Six Famous Tea Mountains, or "6FTM" to its friends: I have a big store of cakes from this factory, many from 2003, and most provided thanks to the generous auspices of Keng, teachum from Singapore. 6FTM are not makers of fancy cakes, but, back in the early 2000s, they were making cakes of such simple potency that they have aged rather well.
The 2003 6FTM Jingmai Pangxiejiao looks like a novelty cake (it is called "crab's feet"), but tastes really rather good. A recent session revealed that the crab's feet (a vine) impart a sharp and noticeable bitterness that is both complementary to the otherwise fuzzy-warmth of Jingmaishan, and which I somehow missed the first time around. (Notes have been added to the original article.)
Then, we have the...
2003 6FTM "Youle Gucha" which is much more canonical. That is, it's strong and warm, and has aged in Singapore's heat quite nicely. (More notes added to the original article.)
We also have the 6FTM known only as "Yunnan Qizi Bingcha" which is a little like seeing wine labelled as simply "red wine".
This is a fun cake, and one with which I wished to spend a little more time, after the whistle-stop introduction some years back. The aroma, revealed on opening the wrapper, is strong sweetness of the dark 'Banna variety.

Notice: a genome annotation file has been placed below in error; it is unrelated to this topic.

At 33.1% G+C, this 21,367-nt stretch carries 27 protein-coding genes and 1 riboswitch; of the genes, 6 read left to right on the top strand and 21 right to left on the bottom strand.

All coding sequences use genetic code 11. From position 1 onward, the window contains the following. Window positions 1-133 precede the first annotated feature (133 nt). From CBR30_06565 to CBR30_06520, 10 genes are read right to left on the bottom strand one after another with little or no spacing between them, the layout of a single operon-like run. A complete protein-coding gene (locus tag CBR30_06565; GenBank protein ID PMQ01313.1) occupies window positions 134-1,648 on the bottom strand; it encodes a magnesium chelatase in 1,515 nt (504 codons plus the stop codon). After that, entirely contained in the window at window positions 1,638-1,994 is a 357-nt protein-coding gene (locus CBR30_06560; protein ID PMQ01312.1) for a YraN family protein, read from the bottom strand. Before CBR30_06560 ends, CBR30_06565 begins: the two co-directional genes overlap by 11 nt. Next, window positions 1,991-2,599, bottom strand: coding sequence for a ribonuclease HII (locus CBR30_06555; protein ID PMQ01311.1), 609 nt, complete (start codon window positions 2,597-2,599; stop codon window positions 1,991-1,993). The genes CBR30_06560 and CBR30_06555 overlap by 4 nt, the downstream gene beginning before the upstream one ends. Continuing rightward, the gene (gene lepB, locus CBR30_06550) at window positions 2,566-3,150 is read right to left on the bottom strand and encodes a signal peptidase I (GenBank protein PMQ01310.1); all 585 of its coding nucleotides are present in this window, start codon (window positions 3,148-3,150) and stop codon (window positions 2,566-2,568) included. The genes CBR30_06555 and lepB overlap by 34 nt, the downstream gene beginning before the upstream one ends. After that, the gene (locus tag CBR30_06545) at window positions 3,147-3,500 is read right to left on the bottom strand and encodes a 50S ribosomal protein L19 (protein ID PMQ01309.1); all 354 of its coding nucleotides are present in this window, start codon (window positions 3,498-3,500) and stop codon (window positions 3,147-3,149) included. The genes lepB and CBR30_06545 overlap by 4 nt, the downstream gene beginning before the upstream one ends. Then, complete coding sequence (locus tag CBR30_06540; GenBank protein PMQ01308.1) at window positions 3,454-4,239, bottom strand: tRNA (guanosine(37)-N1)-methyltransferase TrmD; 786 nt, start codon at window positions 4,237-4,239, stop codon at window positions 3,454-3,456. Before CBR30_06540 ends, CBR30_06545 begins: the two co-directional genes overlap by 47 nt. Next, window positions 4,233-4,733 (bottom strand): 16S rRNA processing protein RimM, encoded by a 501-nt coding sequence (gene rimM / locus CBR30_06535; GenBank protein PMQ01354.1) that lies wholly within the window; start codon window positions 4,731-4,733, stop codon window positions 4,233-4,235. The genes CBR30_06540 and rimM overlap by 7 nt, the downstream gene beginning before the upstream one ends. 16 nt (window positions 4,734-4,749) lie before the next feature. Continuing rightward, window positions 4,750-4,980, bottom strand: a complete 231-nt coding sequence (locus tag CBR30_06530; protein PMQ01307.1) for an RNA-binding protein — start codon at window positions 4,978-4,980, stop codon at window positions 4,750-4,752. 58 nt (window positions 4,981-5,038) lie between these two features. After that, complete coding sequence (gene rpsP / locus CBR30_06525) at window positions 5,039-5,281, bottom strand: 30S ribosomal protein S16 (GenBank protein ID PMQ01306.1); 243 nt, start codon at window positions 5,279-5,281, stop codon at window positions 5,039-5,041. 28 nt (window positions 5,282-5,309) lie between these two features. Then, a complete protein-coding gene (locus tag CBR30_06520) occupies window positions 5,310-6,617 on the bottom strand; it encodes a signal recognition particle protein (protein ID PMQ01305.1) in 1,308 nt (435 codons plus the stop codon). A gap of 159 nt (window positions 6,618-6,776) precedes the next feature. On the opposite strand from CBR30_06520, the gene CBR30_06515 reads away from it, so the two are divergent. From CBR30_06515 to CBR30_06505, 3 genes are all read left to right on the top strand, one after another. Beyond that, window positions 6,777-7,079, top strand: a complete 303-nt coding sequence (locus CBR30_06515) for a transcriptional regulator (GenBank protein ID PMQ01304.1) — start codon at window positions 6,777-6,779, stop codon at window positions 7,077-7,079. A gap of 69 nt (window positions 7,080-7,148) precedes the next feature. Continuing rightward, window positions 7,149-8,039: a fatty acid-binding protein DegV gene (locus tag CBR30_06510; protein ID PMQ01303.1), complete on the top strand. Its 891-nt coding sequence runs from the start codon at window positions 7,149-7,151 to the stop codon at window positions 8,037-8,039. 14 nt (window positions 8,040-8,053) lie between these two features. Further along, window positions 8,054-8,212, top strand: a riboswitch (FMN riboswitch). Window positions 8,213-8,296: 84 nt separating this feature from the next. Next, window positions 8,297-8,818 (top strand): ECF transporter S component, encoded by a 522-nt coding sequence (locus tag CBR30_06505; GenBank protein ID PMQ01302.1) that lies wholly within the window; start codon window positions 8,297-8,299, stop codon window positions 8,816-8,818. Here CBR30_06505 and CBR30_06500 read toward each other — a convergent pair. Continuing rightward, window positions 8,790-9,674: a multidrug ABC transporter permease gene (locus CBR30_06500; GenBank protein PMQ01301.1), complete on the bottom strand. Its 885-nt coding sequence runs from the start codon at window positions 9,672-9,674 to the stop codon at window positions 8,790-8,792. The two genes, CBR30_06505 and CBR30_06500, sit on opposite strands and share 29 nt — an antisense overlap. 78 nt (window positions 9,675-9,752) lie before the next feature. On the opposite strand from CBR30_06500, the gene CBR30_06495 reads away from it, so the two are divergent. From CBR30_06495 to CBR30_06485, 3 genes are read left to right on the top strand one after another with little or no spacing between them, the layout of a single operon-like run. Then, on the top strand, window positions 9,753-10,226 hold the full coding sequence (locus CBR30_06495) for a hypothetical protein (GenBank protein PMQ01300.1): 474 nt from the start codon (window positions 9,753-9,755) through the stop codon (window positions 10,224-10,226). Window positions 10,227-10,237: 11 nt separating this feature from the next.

This is not a "grand" tea, even by 6FTM standards, in that it has not been attributed to any particular region. This is confirmed by the fragmented, small leaves, which have been mixed with stems, huangpian [yellow flakes], and all sorts of grades. I like to call this kind of mix "rugged" or "robust", in the sense that it is something akin to a shaggy dog. Messy, but endearing.
The scent in the wenxiangbei starts quietly, and I wonder if it is a tired, old cake. The soup promptly slaps me "upside the heed" [sic], and we are rapidly disabused of all notions that this tea will come quietly. It is potent, sharp, heavy, sweet, and extremely violent. Naturally, this makes it rather appealing.
The fact that this tea still seems to be spoiling for a fight, even after a decade of aging, testifies to the raw power that early 6FTM cakes can contain. This cake has since gained some "blackness", in the general way of aged, generic 'Banna leaves, and which is rather satisfying. While it cannot be said to have a huigan per se, it has something of a proto-huigan. That is, there is a long, dense sweetness that sits in the throat - it just doesn't turn into the classical huigan.
I found this tea to be strong, and was (surprisingly) possible to overbrew, which is unusual for decade-old tea from Singapore, where the heat rapidly takes the edge off a tea. Later infusions developed the floral characteristics of "black" 'Banna tea, which was, again, a pleasant surprise for what I assume to be very mainstream pu'ercha.
Back then, even the "humble" leaves packed a serious punch. I like it a lot, and am pleased to observe that aging will probably only improve it further, given its innate violence and comprehensive density.
The 2003 6FTM Gelanghe (with detailed notes added to the article) is probably the best of the lot, to my mind. It has the qualities of a bigger tea, and yet is priced at sociable 6FTM levels. While I cannot say that I really understand "Gelanghe" [approx. ger-laang-her] as a regional characteristic, this cake is certainly doing well after its first decade, with the strength to go on to better things.